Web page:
Centers for Disease Control and Prevention

Coronavirus In Oklahoma: The Latest

KOSU is continuing to cover the developing story around coronavirus in Oklahoma. Bookmark this page for the latest updates.

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How Tribes And Other Partners In Southeast Oklahoma Are Preparing For The Next Big Drought

Southeastern Oklahoma averages at least 40 inches of rain per year, so its agricultural industry focuses primarily on livestock and timber. But an extended drought in 2011 and 2012 cost Oklahoma’s farmers and ranchers more than $2 billion in losses statewide .

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Oklahoma Country Musician Joe Diffie Dead At 61 From COVID-19

Joe Diffie, the blue collar country musician who landed five number one hits in the 1990s, died Sunday following complications after contracting COVID-19. He had announced just two days before that he was undergoing treatment. He was 61.

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Got questions about COVID-19? We've got answers.

Gov. Kevin Stitt's office

Oklahoma now has the capacity to perform 10,000 tests for COVID-19. Oklahoma State University obtained the testing kits.

Another Oklahoman — a Creek County male in his 70s — has died due to COVID-19, bringing the total deaths in the state to eight.

The Oklahoma State Department of Health confirmed Friday that positive cases of the coronavirus in the state now stands at 322, an increase of 74 from Thursday. That's a 29 percent increase in total cases.

Nearly half of Oklahoma's 77 counties are now reporting positive cases of COVID-19, with Caddo, Cherokee, Choctaw, Latimer and Pittsburg counties each now reporting cases.

As coronavirus infections rise across the United States, public health experts widely agree it's time for a drastic step: Every state in the nation should now issue the kind of stay-at-home orders first adopted by the hardest-hit places. And while most states will probably not need to keep the rules in place for months upon months, many health specialists say the lockdowns will need to be kept up for several weeks.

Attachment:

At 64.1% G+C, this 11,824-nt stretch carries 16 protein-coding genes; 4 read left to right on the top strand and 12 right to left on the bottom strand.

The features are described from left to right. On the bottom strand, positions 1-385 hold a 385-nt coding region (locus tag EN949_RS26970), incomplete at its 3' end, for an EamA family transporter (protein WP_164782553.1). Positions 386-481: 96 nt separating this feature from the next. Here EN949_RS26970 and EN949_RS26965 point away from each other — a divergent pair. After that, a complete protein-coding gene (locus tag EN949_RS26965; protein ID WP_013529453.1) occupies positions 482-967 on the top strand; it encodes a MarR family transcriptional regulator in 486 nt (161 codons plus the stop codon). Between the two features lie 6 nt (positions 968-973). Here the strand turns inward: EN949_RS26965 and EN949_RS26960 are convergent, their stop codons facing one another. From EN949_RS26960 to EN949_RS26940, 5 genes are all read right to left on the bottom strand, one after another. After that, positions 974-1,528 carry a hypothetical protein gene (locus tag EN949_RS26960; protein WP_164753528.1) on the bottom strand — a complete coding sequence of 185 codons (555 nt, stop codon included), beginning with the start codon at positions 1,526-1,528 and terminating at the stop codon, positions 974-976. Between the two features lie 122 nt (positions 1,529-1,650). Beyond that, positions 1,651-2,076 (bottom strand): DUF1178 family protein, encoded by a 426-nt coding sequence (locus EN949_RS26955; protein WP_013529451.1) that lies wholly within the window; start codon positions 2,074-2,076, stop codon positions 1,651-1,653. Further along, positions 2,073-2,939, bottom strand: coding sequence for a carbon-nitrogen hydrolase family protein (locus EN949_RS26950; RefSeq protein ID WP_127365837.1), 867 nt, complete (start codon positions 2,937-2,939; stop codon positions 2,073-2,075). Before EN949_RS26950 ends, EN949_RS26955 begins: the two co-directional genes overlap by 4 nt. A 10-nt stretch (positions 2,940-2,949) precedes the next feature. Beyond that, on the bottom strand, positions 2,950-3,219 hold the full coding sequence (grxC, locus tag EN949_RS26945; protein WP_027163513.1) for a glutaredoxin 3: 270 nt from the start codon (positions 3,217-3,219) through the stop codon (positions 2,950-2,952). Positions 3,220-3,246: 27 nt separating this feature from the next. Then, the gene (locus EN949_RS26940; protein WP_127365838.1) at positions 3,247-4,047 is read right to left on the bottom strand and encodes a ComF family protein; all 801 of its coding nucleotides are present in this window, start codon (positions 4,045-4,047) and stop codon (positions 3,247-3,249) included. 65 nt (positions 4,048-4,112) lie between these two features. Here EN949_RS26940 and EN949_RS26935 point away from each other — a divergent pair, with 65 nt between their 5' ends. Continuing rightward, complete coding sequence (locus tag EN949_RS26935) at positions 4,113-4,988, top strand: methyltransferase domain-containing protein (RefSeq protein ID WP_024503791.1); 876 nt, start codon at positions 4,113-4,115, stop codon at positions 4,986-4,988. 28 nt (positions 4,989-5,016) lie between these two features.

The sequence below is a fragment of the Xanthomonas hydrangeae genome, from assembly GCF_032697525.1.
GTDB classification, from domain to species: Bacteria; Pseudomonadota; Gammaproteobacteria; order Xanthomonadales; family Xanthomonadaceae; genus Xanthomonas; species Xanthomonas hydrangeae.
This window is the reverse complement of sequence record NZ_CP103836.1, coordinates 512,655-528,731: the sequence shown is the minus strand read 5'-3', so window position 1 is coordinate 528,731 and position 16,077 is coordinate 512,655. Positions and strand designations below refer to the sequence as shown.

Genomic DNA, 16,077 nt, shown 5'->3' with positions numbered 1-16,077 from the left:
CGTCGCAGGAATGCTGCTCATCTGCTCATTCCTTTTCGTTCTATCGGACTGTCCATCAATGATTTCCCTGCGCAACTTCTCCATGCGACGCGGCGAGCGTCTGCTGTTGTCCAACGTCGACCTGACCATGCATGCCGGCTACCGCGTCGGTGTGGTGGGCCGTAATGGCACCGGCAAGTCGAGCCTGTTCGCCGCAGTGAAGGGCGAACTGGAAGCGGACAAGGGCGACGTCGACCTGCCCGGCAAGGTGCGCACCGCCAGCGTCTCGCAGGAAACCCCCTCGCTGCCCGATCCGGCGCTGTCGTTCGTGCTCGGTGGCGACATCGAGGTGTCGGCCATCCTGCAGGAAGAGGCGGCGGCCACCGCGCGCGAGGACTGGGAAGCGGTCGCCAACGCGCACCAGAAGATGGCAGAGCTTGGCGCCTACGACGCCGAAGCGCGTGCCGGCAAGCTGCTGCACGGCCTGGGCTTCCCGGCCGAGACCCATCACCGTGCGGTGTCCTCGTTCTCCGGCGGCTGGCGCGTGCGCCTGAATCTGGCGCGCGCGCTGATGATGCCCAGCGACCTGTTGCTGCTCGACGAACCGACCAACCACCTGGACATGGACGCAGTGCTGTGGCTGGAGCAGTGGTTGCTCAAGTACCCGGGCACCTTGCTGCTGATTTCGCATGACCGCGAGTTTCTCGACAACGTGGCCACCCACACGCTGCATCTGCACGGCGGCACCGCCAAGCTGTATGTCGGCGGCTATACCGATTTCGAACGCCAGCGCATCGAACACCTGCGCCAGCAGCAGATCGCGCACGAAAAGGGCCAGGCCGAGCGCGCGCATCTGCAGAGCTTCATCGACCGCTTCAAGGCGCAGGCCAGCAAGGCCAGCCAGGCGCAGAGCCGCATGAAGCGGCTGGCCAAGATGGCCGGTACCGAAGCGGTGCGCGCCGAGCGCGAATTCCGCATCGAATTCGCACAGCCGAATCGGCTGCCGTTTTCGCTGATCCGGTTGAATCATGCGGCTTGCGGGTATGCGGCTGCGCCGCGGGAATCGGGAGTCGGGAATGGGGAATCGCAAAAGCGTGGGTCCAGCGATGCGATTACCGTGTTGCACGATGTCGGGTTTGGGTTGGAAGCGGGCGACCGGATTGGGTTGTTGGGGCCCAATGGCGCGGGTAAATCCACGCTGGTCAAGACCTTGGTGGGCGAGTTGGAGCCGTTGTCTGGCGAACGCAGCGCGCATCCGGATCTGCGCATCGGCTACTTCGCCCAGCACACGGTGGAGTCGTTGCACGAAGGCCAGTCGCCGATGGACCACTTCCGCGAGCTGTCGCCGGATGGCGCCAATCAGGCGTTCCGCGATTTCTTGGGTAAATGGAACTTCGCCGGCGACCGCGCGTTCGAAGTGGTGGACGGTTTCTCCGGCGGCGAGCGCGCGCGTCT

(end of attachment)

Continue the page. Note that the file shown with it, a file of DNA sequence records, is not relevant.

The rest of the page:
Yet among these same experts, there is debate when it comes to the natural next question: What strategy can be deployed after the lockdowns are lifted?

U.K. Prime Minister Boris Johnson has tested positive for the coronavirus that causes COVID-19, he announced Friday. In a video announcement, Johnson said he has "mild symptoms" of COVID-19, including a fever and "a persistent cough."

Johnson is the first world leader found to be infected with the coronavirus. German Chancellor Angela Merkel is under self-quarantine after her doctor tested positive for the virus. She has undergone two tests that yielded negative results; a third test is scheduled for early next week.

This Week in Oklahoma Politics, KOSU's Michael Cross talks with Republican Political Consultant Neva Hill and ACLU Oklahoma Executive Director Ryan Kiesel about Governor Stitt's "Safer at Home" policy to curb the outbreak of COVID-19, a US Department of Labor email asking local employment agencies to limit the amount of information released to the public and the State Health Department is withholding much needed medical supplies pending an audit.

Local headlines for Friday, March 27, 2020:

Public television begins educational programing for distance learning, as school buildings are closed for the rest of the school year in Oklahoma.

OETA is partnering with the state Department of Education to broadcast programs for various school subjects and grade levels. The statewide television station will air the shows on OETA World from 6 a.m. to 6 p.m. starting next week.

Teachers and parents are also encouraged to access PBS Learning Media, an online digital curriculum aligning with state and federal academic standards.

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Updated at 5:50 p.m. ET

President Trump has signed a historic $2 trillion economic recovery package into law Friday afternoon, shortly after the House of Representatives approved the bill.

In an Oval Office ceremony Friday, the president thanked Republicans and Democrats "for coming together, setting aside their differences and putting America first" to pass the legislation. Trump was joined by Senate Majority Leader Mitch McConnell and House Republican Leader Kevin McCarthy. No Democrats were present at the signing.

The limited supply of ventilators is one of the chief concerns facing hospitals as they prepare for more COVID-19 cases. In Italy, where hospitals have been overwhelmed with patients in respiratory failure, doctors have had to make difficult life-or-death decisions about who gets a ventilator and who does not.

In the U.S., emergency plans developed by states for a shortage of ventilators include using positive airway pressure machines — like those used to treat sleep apnea — to help hospitalized people with less severe breathing issues.

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